It’s off to California this week for the nine start-ups that comprise this year’s cohort for Launch Tennessee’s “The TENN” master accelerator. As was the case last year, part of the experience for the Tennessee companies involves interaction with venture capitalists, potential customers, and other entrepreneurs in the Bay Area. Ahead of their departure, we asked the Knoxville participants in “The TENN” for their observations about the program thus far and their expectations of the California trip.
Dipped Fresh co-owner Antonia Poland used to wonder how other business owners got in on certain opportunities. She would hear about events and wonder how her business could have gotten the chance to cater for it. But as a new business owner, she didn’t really know where to start.That was in 2012. Since then, help from city and chamber leaders has helped her business flourish.
The problem that Patrick Woodyard observed while working in Peru was that thousands of skilled shoemakers were struggling for customers. The influx of imported shoes was undercutting their trade, and providing for their families was becoming increasingly difficult. An idealistic 25-year-old, Woodyard became determined to find a market for the handmade shoes in the U.S. In 2011, he formed a business that would distribute, sell and help design shoes and leather accessories made in Trujillo, Peru. The next year, he chose Nashville as his home.
Knoxville News Sentinel
Jeremiah McRoberts doesn’t like to exercise, but what he does like to do is dance. The dance game enthusiast plays most days of the week, and with his wife, Jennifer, has built a global business in Oak Ridge making interactive dance pads. “I didn’t think there was anyone left who played dance games on a dance pad, but we’re building a community again,” he said. Precision Dance Pads was started two years ago after McRoberts got tired of buying dance pads that wouldn’t last or required constant maintenance. In his first year of play, he destroyed six soft pads and six foam pads.
Chattanooga Times Free Press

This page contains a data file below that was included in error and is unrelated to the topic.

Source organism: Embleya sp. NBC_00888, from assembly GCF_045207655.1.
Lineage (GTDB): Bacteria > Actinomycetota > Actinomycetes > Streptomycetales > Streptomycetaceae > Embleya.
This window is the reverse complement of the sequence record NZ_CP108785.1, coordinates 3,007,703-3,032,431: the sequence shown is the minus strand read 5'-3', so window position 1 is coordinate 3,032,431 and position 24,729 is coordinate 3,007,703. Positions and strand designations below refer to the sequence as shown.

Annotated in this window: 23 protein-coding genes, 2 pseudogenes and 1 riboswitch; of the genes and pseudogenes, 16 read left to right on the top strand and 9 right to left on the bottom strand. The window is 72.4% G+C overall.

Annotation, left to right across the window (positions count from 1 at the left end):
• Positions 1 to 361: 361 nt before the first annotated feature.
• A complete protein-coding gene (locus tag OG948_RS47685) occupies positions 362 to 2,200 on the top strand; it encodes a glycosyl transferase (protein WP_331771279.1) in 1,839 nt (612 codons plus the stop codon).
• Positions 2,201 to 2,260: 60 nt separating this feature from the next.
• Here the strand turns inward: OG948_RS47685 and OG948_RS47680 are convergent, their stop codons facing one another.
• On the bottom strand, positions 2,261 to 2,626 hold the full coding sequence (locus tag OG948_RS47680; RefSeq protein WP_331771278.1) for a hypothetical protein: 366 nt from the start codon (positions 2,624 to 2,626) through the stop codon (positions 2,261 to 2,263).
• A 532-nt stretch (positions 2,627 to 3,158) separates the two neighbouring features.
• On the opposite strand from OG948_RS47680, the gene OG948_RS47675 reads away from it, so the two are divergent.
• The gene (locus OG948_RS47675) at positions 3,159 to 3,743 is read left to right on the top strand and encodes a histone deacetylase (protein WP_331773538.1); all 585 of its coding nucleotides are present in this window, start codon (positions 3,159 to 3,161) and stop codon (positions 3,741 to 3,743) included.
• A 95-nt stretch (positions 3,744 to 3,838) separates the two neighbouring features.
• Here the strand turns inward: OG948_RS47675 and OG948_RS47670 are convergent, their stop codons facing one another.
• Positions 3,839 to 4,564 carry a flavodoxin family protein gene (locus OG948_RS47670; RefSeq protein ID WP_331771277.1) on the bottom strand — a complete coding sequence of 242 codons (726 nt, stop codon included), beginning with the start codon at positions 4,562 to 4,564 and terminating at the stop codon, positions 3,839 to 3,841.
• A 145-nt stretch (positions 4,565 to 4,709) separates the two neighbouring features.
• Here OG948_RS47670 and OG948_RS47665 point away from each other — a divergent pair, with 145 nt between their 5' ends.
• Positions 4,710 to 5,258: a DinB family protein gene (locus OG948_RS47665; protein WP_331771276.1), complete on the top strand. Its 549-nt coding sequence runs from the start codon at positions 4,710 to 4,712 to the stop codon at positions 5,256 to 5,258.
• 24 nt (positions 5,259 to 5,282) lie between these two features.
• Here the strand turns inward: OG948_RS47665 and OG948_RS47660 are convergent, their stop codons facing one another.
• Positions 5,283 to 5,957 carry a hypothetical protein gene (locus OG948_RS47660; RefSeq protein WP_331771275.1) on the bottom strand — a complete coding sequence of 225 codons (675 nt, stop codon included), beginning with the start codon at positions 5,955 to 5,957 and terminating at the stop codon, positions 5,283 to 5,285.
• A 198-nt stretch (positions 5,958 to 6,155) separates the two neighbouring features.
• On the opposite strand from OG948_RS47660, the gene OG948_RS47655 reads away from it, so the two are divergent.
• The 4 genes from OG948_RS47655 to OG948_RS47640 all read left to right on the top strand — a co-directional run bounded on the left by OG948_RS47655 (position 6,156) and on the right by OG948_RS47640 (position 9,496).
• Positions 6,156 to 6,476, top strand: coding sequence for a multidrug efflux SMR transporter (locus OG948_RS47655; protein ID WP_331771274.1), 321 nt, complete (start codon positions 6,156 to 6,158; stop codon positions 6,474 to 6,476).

In an age when many consumers are reaching for their cell phones rather than their car keys to shop, the traditional retail storefront has become less appealing to many young entrepreneurs. Instead, they are embracing the age of social media and digital marketing to meet their customers online where it’s free to test their new concepts and products. “We just want to make money before we spend money,” says online entrepreneur Carlie Newby. She and her roommate, Laura McDonald, launched their online clothing shop, Urban Rose, in 2014.
The question science writers seek to answer for the public is “Why should we care about science and the scientific research that national labs do?” Thom Mason, who is in his eighth year as director of the Department of Energy’s Oak Ridge National Laboratory, answers the question convincingly. He tells of ORNL’s involvement as a research lab in the revolutionary manufacturing of vehicle parts and revolutionary lighting of indoor sports arenas. Mason, who became director in 2007 after leading the completion of the Spallation Neutron Source, is particularly pleased with the support ORNL receives from DOE, other federal agencies and the state of Tennessee. He is delighted by ORNL’s successful interactions with the University of Tennessee, other universities and many industrial partners.
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